Reiner didn’t always get the respect the director of so many good films might expect, and his work over the last decade or show demonstrates why: he’s only as good as the script. Given sappy material (as in this or “The Bucket List”), he presents it as if it’s great drama, unable to make us believe in the character or the situation. Sternhagen shows what the film needed: some sharp humor to take Oren down a peg or three, instead of letting him run roughshod over everyone until he discovers he’s fallen for both his granddaughter and his neighbor. This might have worked for Charles Dickens in “A Christmas Carol,” but a Scrooge-like character getting a heart is a very tired cliché by now.

The film is so unfocused that Frankie Valli–yes, that Frankie Valli–shows up as a restaurant owner who is cajoled into giving Leah a shot as a singer, and it’s a scene that could have been phoned in by anyone. If you’re going to appeal to an older audience (as Clint Eastwood did in his recent movie about Frankie Valli, “Jersey Boys”) then go all out and have some fun with it.

No doubt there will be some who will praise the film for being something other than the cartoon/monster/superhero fare that takes up so much of the summer movie schedule. Unfortunately it’s not enough. Older people like to go to good movies, not simply movies about people their own age. “And So It Goes”–like its meaningless generic title (lifted from Kurt Vonnegut’s novel “Slaughterhouse Five”)–goes nowhere.•••

North Shore Movies has given this film a score of 1 out of 5.Daniel M. Kimmel is a veteran movie critic and the author of a host of film-related books. His most recent book is Shh! It’s a Secret: a novel about Aliens, Hollywood, and the Bartender’s Guide. He lives in Somerville, Massachusetts.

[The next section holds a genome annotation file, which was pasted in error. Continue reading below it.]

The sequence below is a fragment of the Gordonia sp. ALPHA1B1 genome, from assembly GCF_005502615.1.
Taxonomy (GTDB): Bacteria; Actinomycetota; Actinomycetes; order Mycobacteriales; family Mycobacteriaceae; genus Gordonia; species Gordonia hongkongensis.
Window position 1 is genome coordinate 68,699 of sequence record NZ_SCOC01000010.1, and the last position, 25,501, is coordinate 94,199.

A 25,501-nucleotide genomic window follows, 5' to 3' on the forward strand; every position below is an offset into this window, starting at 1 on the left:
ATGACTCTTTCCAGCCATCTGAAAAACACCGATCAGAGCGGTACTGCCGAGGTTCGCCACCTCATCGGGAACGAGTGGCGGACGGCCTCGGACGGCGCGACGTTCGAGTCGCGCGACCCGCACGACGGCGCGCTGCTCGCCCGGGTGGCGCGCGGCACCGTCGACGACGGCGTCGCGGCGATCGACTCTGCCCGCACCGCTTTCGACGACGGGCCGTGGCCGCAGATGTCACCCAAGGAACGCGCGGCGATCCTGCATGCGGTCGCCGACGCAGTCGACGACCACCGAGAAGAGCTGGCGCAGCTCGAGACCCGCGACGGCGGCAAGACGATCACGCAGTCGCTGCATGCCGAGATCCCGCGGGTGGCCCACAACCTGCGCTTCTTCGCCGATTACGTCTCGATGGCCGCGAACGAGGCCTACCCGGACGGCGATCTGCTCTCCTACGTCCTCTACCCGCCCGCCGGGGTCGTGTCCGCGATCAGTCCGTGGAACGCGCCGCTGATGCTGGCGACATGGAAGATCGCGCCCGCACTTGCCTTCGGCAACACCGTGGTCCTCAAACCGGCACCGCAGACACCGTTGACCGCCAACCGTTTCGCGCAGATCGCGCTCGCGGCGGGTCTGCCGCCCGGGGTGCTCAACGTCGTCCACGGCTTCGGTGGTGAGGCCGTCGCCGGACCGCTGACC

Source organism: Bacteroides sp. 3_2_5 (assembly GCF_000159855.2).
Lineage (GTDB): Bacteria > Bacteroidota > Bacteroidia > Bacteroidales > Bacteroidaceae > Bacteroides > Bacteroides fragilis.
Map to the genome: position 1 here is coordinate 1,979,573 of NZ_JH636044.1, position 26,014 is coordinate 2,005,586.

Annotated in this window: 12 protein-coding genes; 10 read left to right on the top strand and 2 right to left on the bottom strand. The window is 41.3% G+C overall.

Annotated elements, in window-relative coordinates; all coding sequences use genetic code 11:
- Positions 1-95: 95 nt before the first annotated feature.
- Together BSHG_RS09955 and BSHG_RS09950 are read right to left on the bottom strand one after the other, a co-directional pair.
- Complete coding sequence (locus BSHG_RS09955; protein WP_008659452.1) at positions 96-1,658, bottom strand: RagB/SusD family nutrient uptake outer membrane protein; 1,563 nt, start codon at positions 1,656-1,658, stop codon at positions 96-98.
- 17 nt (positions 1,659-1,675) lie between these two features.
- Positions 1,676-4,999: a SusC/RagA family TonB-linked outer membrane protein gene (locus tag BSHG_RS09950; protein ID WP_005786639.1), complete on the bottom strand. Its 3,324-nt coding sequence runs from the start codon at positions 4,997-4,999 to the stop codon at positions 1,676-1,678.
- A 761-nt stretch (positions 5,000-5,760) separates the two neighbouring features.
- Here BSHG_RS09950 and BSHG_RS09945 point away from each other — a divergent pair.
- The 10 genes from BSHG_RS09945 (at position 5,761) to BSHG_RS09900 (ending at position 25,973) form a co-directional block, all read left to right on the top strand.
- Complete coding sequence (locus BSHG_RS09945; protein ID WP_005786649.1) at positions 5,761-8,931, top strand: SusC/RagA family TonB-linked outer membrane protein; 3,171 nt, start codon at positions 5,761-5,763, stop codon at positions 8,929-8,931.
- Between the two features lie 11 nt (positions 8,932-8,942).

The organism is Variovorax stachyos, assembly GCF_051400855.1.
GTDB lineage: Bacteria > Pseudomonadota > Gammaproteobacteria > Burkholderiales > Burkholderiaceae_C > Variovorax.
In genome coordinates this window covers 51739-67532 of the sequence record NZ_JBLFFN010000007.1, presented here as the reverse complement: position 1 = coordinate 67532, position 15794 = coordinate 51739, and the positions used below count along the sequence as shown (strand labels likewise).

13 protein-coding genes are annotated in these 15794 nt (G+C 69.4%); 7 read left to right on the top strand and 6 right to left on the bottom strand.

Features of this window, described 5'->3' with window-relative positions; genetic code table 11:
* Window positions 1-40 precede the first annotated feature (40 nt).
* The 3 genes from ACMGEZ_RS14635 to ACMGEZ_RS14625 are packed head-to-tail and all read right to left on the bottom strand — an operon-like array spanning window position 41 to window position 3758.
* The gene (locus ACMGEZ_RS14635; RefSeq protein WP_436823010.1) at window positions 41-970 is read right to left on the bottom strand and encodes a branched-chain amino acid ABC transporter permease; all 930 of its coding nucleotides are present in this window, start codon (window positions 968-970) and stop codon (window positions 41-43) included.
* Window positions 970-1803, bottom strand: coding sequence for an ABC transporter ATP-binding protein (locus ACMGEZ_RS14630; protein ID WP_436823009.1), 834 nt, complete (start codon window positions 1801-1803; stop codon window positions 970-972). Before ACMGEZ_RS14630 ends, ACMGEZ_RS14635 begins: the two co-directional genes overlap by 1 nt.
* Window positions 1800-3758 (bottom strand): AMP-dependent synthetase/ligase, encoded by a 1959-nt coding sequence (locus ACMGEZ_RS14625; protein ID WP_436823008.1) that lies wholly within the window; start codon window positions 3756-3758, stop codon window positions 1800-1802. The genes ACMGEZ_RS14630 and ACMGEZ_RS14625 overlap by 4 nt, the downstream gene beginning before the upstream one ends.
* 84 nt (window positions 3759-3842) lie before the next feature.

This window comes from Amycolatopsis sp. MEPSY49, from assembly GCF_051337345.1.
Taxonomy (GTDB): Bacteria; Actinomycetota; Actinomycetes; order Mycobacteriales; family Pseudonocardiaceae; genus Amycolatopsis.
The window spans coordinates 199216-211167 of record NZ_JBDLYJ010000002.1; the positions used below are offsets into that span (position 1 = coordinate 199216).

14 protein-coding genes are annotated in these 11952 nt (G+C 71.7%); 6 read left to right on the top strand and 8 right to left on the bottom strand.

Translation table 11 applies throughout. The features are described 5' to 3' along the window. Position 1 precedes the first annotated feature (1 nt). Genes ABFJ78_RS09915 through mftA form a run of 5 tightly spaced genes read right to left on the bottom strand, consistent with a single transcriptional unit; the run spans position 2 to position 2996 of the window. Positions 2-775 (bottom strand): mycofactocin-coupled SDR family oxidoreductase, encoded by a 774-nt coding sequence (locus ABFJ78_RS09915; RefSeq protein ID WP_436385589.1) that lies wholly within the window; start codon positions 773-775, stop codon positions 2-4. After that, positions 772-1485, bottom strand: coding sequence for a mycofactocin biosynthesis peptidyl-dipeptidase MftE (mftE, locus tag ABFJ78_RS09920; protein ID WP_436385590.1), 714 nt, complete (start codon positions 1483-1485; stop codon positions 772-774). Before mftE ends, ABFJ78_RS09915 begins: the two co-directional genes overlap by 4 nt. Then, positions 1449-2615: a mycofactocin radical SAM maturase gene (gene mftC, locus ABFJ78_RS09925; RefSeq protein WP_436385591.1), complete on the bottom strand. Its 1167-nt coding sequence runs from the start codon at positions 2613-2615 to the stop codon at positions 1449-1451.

Review – Sex Tape

With Jason Segel, Cameron Diaz, Rob Corddry, Ellie Kemper, Rob Lowe. Written by Kate Angelo and Jason Segel & Nicholas Stoller. Directed by Jake Kasdan. Rated R for strong sexual content, nudity, language and some drug use. 94 minutes.

It tells you something about SEX TAPE that a cameo by Jack Black brings a moment of satire and subtlety that the rest of the film could have desperately used. Of course, referring to a digital recording as a “tape” already indicates that the people behind the film are woefully out-of-touch. It’s a smutty joke that isn’t especially funny.

Annie (Cameron Diaz) and Jay (Jason Segel) are married with two kids. Annie writes a blog about being a mother and in the film’s prologue, she remembers the wild sex they used to have and how dull their lives are now. To spice things up, they decide to make their own explicit sex video using the new tablet Jay has gotten. The film’s contrivance is that he’s constantly upgrading his computer hardware and giving his old equipment to friends and family, yet keeping them all linked. See, he’s got some unspecified job in the music business and everyone enjoys having his playlist. If you buy that, I have a bridge in Brooklyn that can be yours for just pennies on the dollar.